In both though, I do like to see where an initial decision will take me, to explore different structures, colours and textures — to varying degrees of success, and don’t want to just produce a single type of image or tune — I like having the freedom to explore.
I sometimes listen to my music whilst I create pictures — it feels like it’s using a separate, but complementary part of my brain, and so doesn’t get in the way of the visual creative process.
PR／How do you want to develop your art in the future?
F／I’m not sure. I’m very much enjoying this process now, being inspired by others’ creations, looking for new ways to interpret the basic building blocks. As this is purely a hobby at the moment, there’s no pressure (financial, contractual, etc) on myself to do more, other than the pressure I put on myself — so for now I’m content on exploring where this will lead.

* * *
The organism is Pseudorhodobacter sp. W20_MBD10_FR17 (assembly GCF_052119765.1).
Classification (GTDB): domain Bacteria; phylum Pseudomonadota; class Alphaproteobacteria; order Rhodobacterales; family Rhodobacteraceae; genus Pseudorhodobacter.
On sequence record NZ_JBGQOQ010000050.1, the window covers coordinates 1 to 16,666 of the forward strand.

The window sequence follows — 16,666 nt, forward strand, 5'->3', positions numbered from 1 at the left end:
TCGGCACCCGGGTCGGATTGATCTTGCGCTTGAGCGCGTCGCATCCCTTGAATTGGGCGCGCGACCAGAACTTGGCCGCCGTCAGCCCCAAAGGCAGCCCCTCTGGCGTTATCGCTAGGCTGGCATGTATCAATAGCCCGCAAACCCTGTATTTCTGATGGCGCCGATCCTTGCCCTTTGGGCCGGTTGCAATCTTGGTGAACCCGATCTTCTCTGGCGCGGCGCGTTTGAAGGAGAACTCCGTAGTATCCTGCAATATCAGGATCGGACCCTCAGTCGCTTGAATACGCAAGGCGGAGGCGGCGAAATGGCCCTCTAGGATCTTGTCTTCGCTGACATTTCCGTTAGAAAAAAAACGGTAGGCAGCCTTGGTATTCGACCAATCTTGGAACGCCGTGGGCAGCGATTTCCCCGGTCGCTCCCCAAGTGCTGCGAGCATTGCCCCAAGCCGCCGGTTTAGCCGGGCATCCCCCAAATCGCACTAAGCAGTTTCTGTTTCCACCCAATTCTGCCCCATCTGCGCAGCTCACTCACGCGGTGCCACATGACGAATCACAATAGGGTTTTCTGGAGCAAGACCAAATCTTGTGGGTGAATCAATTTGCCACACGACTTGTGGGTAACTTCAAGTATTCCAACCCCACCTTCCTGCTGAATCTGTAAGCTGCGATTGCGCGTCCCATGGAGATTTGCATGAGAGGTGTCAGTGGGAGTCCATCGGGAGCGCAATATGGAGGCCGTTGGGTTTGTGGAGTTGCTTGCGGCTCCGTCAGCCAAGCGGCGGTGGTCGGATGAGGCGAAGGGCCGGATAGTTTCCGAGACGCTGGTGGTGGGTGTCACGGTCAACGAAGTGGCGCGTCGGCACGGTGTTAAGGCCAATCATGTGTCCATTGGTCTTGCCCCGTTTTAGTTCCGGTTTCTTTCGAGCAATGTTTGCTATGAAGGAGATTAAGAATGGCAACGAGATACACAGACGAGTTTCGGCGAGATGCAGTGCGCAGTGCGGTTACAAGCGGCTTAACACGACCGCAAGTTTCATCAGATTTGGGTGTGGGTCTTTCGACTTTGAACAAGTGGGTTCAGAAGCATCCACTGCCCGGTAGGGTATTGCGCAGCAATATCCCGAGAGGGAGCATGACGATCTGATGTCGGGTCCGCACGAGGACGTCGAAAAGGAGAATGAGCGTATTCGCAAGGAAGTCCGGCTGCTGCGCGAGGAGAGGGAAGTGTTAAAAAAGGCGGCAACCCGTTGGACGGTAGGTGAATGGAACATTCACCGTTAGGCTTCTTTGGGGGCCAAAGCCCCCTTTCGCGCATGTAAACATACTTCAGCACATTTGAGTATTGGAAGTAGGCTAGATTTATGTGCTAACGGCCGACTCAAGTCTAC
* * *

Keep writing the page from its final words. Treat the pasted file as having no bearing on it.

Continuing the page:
Forties is a macro photographer specialising in abstract oil and water photography.
Although an introvert at heart, he has recently started to embrace his more playful side by experimenting with colour. Also a musician, the structures and juxtaposition of textures in his images produces a rhythm and melody that the eye can dance to. As with instrumental music, his pictures are incredibly evocative and stimulating to the viewer’s imagination.
Interview by Paul Rowland.